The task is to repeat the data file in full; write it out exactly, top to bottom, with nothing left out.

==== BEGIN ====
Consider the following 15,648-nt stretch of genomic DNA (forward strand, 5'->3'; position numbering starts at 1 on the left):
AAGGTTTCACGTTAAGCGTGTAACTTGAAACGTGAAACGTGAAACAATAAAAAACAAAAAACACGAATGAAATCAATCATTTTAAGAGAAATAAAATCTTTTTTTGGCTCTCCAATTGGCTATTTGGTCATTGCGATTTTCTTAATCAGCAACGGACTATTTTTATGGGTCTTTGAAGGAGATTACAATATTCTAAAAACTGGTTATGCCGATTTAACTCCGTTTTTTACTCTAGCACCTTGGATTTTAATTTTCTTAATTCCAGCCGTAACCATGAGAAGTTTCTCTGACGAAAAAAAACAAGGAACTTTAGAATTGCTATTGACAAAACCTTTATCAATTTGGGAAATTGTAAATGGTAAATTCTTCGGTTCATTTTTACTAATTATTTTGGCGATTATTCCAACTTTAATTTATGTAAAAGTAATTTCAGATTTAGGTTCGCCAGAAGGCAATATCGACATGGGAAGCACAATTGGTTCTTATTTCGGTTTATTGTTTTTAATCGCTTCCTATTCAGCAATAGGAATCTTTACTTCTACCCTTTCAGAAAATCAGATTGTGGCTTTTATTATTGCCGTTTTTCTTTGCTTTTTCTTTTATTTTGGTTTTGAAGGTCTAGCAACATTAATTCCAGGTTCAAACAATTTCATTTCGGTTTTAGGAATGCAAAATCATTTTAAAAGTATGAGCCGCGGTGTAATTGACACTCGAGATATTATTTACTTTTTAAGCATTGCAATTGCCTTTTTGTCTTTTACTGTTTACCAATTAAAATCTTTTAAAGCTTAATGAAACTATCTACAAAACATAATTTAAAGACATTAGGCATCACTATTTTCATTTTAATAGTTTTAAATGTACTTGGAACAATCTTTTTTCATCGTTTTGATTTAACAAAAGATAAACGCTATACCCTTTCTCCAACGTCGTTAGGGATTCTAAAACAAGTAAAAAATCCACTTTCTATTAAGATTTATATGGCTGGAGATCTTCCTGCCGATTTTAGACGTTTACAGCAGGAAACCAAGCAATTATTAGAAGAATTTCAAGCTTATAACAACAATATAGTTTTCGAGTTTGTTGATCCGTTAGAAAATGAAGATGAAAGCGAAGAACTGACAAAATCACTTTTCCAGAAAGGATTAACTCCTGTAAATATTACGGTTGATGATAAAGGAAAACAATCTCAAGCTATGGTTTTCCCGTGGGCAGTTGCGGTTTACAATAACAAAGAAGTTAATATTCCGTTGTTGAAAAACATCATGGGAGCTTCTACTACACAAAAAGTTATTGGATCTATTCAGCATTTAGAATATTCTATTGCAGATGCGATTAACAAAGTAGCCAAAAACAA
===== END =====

Consider the following 15,648-nt stretch of genomic DNA (forward strand, 5'->3'; position numbering starts at 1 on the left):
AAGGTTTCACGTTAAGCGTGTAACTTGAAACGTGAAACGTGAAACAATAAAAAACAAAAAACACGAATGAAATCAATCATTTTAAGAGAAATAAAATCTTTTTTTGGCTCTCCAATTGGCTATTTGGTCATTGCGATTTTCTTAATCAGCAACGGACTATTTTTATGGGTCTTTGAAGGAGATTACAATATTCTAAAAACTGGTTATGCCGATTTAACTCCGTTTTTTACTCTAGCACCTTGGATTTTAATTTTCTTAATTCCAGCCGTAACCATGAGAAGTTTCTCTGACGAAAAAAAACAAGGAACTTTAGAATTGCTATTGACAAAACCTTTATCAATTTGGGAAATTGTAAATGGTAAATTCTTCGGTTCATTTTTACTAATTATTTTGGCGATTATTCCAACTTTAATTTATGTAAAAGTAATTTCAGATTTAGGTTCGCCAGAAGGCAATATCGACATGGGAAGCACAATTGGTTCTTATTTCGGTTTATTGTTTTTAATCGCTTCCTATTCAGCAATAGGAATCTTTACTTCTACCCTTTCAGAAAATCAGATTGTGGCTTTTATTATTGCCGTTTTTCTTTGCTTTTTCTTTTATTTTGGTTTTGAAGGTCTAGCAACATTAATTCCAGGTTCAAACAATTTCATTTCGGTTTTAGGAATGCAAAATCATTTTAAAAGTATGAGCCGCGGTGTAATTGACACTCGAGATATTATTTACTTTTTAAGCATTGCAATTGCCTTTTTGTCTTTTACTGTTTACCAATTAAAATCTTTTAAAGCTTAATGAAACTATCTACAAAACATAATTTAAAGACATTAGGCATCACTATTTTCATTTTAATAGTTTTAAATGTACTTGGAACAATCTTTTTTCATCGTTTTGATTTAACAAAAGATAAACGCTATACCCTTTCTCCAACGTCGTTAGGGATTCTAAAACAAGTAAAAAATCCACTTTCTATTAAGATTTATATGGCTGGAGATCTTCCTGCCGATTTTAGACGTTTACAGCAGGAAACCAAGCAATTATTAGAAGAATTTCAAGCTTATAACAACAATATAGTTTTCGAGTTTGTTGATCCGTTAGAAAATGAAGATGAAAGCGAAGAACTGACAAAATCACTTTTCCAGAAAGGATTAACTCCTGTAAATATTACGGTTGATGATAAAGGAAAACAATCTCAAGCTATGGTTTTCCCGTGGGCAGTTGCGGTTTACAATAACAAAGAAGTTAATATTCCGTTGTTGAAAAACATCATGGGAGCTTCTACTACACAAAAAGTTATTGGATCTATTCAGCATTTAGAATATTCTATTGCAGATGCGATTAACAAAGTAGCCAAAAACAA